And I’m sorry for it. Truly and deeply sorry. We’ve tried conversation. We’ve tried being nice. We’ve tried ignoring her. We’ve never stooped to any level of retribution. We’ve “turned the other cheek.” But we don’t love her and we certainly don’t pray for her. For her dog? Yes. For her? NO.
Today, this scripture reminds me that I am called to love my neighbor, not just in the global sense, but even in the sense of the woman next door. I am called to love her, pray for her, and ask God to give her good things. This scripture reminds us that love means looking past all of the reasons we hate someone. This is difficult. I mean this is REALLY difficult. What does this kind of radical love even look like? How can you love a neighbor that won’t even make eye contact? How can you love a neighbor during a 3am heavy metal blasting session? How can you love a neighbor that abuses an animal?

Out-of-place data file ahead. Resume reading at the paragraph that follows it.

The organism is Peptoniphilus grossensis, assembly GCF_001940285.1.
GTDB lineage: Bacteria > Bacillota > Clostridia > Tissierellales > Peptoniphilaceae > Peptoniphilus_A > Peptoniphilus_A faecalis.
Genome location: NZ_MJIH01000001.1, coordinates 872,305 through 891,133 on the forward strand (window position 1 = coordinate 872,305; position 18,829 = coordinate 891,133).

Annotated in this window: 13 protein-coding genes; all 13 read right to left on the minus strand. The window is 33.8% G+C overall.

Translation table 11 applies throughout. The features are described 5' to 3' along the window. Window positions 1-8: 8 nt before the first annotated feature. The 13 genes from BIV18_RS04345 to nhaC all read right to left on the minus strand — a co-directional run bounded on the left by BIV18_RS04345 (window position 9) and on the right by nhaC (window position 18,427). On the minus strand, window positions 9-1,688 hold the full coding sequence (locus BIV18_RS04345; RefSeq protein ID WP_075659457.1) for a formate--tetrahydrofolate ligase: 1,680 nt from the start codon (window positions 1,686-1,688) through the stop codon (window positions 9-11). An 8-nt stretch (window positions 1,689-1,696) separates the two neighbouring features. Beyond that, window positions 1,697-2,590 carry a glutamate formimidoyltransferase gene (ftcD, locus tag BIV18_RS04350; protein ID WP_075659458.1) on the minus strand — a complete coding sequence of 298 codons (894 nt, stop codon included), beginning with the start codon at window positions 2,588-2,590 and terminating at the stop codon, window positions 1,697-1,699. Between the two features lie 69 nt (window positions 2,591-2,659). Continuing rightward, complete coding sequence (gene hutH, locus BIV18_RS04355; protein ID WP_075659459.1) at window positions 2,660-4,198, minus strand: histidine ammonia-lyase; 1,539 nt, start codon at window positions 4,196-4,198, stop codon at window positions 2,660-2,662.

I don’t know, but I’m going to try harder.
Is there a neighbor you don’t love? Maybe they don’t live right next door, but is there someone in your life that you don’t love? Even if you have a good reason, what would loving them anyway look like? Are you willing to try harder?
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God, please remind me that loving my neighbor includes the one that lives next door (or down the street, or across town). Please help me to be a better neighbor and a more loving neighbor. Help me to learn to love even those who are hardest to love, and if I can’t love them, help me to at least be nicer. Amen.
Rev Rebecca Ann Yowler is an ordained Disciples minister and an academic librarian. She is currently adjunct faculty at Valparaiso University. She is passionate about pugs, knitting, and figure skating. You can read her occasional sermons and devotions at www.beccassermons.livejournal.com
-Brandon William Peach-